I was really looking forward to reading this book, because I’ve wanted to explore the UF sub-genre for a while now—not in small part due to the fact that I felt like I was ready for a (don’t kill me) romance mini-break. *GASP* I know. Just a small one! A change of pace now and then in order to make me appreciate the romances all the more. Honestly. Promise. Cross my heart and hope to die.
Blood of Eden is about a young woman who has just begun a summer internship with the newly-formed PBAU—Paranormal Behavioral Analysis Unit. The book’s world is based on this one, i.e. the characters are normal people, at first doubt the existence of anything paranormal, etc. Skye has wanted to work for the BAU forever and when she finds out where she’s been assigned, it takes her a little while to get over her disappointment … and disbelief. There are a series of mysterious murders happening that the PBAU team has been assigned to and while there are some odd things about the killings, Skye doesn’t believe that there is necessarily a paranormal component to them.
As the murder-mystery part of the plot unfolds, we also learn about all the other things that are going on in Skye’s life: her mother is schizophrenic and always adding complications, her roommate seems to be going through her own episode of who-knows-what, and there are two men vying for her attention: JT, one of the agents on the team, and Gabe, her longtime nemesis from school whom she once had a bit of a thing with.
At the beginning, I really liked Skye. The book is told in first-person from her POV and she’s presented as a self-deprecating, awkward, non-fashionista, girl-genius who is juggling a lot of different things in her life. As things progressed, however, I began to lose my patience with her and with the story as a whole.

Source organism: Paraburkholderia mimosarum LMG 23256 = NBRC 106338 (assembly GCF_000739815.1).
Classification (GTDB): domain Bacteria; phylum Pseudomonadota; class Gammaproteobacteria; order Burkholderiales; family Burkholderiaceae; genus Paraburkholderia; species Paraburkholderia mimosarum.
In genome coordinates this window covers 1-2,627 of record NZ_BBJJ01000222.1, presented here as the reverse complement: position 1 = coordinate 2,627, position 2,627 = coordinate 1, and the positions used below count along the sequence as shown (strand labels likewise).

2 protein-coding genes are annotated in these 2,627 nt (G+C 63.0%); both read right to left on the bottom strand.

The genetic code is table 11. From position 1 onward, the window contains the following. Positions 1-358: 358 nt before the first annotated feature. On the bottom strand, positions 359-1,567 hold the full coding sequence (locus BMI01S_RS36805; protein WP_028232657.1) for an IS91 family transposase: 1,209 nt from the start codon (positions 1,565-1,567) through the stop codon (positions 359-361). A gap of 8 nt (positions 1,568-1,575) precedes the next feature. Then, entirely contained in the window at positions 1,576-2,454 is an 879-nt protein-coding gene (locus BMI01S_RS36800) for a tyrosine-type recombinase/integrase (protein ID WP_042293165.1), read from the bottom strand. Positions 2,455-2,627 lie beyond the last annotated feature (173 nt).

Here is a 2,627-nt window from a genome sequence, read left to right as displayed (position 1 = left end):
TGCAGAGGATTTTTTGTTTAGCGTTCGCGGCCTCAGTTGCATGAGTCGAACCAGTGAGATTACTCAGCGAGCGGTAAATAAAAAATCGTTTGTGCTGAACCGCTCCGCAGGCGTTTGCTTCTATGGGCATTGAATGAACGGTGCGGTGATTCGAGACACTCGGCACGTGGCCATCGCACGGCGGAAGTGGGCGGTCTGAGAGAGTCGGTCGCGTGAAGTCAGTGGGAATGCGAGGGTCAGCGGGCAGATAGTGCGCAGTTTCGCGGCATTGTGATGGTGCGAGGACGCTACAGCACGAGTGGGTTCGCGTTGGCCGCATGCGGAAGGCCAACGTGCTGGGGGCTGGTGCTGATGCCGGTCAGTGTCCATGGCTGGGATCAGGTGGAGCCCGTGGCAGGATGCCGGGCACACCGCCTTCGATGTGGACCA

One of the things that annoyed me almost from the start was Skye’s constant reference to her body’s reaction to JT and the manner in which it was done, always saying that she wasn’t going to notice how this body part was tingling at his nearness or that organ was reacting. The supporting characters weren’t as fleshed out as they could have been and most of them remain relatively one-dimensional up until the end. The notable exception was Gabe, whose interactions with Skye I really enjoyed and who didn’t get enough page-time IMO.
The mystery was not one of those where the reader is given hints and can try to figure it out on her own, à la Agatha Christie. For me, this usually means that more time needs to be spent on the mystery subplot so that I’m drawn in and care how it is solved. In Blood of Eden, there were so many other plot points being followed however, that it was easy for me to lose interest in the murders, and in the end they seem somewhat extraneous.
All of the subplots are neatly wrapped up in the end with some weird twists thrown in to speed things along. Some seem so unbelievably random, while others are very anti-climactic, and since it’s one after another it begins to feel excessive. Sloane ends up hitting the nail on the head in a scene in the final section when she thinks to herself that it’s all starting to sound like some low-budget sci-fi movie—and I’m sorry to say it, but I will not be picking up the sequel.